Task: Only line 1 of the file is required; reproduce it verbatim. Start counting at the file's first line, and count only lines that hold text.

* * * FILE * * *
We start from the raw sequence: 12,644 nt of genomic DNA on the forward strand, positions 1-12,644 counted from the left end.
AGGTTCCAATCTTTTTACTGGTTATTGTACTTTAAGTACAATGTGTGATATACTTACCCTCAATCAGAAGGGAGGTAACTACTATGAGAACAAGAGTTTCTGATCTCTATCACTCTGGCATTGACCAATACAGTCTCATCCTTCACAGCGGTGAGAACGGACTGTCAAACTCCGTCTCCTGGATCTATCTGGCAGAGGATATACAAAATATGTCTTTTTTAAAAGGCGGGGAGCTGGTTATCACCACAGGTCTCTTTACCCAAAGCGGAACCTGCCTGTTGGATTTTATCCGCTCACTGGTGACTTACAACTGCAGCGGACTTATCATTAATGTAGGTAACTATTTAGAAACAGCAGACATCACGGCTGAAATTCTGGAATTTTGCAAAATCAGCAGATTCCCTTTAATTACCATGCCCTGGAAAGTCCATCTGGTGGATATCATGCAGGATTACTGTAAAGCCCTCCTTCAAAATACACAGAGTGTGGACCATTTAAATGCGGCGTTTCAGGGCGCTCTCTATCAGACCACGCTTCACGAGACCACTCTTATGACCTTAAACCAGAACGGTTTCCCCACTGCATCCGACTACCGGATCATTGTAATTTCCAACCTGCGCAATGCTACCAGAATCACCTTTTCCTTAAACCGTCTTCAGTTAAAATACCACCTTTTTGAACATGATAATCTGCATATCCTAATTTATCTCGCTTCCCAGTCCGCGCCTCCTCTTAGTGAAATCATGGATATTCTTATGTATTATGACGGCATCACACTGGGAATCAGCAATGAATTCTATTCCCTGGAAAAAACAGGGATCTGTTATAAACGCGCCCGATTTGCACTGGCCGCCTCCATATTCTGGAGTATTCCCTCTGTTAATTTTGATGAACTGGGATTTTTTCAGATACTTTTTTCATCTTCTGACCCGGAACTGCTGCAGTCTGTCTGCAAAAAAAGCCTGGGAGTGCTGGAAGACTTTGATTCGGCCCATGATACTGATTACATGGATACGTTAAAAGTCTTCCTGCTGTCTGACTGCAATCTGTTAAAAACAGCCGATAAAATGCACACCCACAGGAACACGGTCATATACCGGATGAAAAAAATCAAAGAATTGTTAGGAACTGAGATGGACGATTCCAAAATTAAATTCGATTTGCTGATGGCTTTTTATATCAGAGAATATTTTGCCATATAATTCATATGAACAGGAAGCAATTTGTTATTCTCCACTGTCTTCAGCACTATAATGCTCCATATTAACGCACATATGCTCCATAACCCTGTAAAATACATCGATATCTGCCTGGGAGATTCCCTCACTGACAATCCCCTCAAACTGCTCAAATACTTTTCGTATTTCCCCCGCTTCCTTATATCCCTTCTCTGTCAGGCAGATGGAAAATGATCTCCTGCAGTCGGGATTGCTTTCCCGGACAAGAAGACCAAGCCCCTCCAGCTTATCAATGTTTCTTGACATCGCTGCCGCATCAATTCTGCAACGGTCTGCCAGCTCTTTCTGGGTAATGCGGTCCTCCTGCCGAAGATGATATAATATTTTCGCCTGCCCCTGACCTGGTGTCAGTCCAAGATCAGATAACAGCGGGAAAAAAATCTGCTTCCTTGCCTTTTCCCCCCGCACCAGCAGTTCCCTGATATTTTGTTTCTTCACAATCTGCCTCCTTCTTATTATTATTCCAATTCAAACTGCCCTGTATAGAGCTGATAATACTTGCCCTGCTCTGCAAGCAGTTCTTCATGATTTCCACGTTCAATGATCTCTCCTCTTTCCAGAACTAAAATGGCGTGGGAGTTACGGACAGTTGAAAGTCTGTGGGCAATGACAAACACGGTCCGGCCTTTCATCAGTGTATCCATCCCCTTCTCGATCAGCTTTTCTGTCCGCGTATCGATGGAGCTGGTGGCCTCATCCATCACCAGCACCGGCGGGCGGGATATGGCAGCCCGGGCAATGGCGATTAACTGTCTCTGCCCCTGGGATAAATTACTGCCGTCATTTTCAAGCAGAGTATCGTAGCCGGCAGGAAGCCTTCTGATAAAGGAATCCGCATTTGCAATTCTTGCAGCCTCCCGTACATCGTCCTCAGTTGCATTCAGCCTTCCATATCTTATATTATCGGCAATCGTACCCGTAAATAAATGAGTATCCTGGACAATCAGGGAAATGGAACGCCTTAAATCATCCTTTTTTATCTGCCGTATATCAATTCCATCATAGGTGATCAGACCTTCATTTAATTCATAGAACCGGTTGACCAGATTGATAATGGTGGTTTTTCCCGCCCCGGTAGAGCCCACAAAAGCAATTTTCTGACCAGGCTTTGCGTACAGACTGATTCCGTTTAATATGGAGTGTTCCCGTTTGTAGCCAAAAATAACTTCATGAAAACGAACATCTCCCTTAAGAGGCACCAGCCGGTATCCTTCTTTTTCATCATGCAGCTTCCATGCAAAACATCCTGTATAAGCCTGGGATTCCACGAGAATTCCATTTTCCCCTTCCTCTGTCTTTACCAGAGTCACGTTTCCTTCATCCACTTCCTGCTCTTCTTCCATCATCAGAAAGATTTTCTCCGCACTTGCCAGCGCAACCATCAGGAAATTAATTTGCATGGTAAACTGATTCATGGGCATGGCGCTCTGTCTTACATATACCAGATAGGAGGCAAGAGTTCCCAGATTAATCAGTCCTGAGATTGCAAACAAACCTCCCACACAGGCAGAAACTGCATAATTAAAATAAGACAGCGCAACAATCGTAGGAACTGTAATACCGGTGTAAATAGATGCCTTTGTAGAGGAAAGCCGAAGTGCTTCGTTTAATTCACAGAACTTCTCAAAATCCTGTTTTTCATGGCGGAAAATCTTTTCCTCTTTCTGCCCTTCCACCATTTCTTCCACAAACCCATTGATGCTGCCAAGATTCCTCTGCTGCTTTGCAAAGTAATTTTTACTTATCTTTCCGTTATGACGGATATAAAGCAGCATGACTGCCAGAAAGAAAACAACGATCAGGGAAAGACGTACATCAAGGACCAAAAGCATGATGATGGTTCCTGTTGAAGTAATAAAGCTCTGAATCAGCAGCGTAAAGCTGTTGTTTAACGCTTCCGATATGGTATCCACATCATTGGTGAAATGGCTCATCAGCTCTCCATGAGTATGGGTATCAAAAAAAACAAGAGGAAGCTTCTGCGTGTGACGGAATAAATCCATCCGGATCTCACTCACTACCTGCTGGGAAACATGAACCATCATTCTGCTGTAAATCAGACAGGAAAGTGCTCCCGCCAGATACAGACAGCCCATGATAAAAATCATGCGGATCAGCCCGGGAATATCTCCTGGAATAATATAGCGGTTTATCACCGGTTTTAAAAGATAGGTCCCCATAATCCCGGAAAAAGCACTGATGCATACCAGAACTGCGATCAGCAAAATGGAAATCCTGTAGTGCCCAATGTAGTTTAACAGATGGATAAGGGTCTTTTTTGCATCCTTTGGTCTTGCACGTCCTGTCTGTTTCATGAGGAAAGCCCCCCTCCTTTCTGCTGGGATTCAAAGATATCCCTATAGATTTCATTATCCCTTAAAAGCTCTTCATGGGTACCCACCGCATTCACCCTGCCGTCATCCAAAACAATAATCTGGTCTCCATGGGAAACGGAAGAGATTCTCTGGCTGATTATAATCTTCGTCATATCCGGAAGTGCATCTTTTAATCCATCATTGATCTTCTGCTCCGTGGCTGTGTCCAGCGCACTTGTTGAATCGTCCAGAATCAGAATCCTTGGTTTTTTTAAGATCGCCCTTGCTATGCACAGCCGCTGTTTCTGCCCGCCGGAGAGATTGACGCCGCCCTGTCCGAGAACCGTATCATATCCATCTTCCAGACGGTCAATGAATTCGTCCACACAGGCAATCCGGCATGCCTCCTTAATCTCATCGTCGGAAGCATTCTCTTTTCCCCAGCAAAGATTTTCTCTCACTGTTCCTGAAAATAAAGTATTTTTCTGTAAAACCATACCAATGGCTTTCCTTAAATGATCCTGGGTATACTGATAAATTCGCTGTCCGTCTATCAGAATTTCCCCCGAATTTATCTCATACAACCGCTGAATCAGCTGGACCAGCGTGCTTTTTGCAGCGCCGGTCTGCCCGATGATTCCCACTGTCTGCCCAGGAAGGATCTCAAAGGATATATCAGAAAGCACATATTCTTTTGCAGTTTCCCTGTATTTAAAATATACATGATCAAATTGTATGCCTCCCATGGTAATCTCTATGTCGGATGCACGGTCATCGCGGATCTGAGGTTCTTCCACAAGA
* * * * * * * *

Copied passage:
We start from the raw sequence: 12,644 nt of genomic DNA on the forward strand, positions 1-12,644 counted from the left end.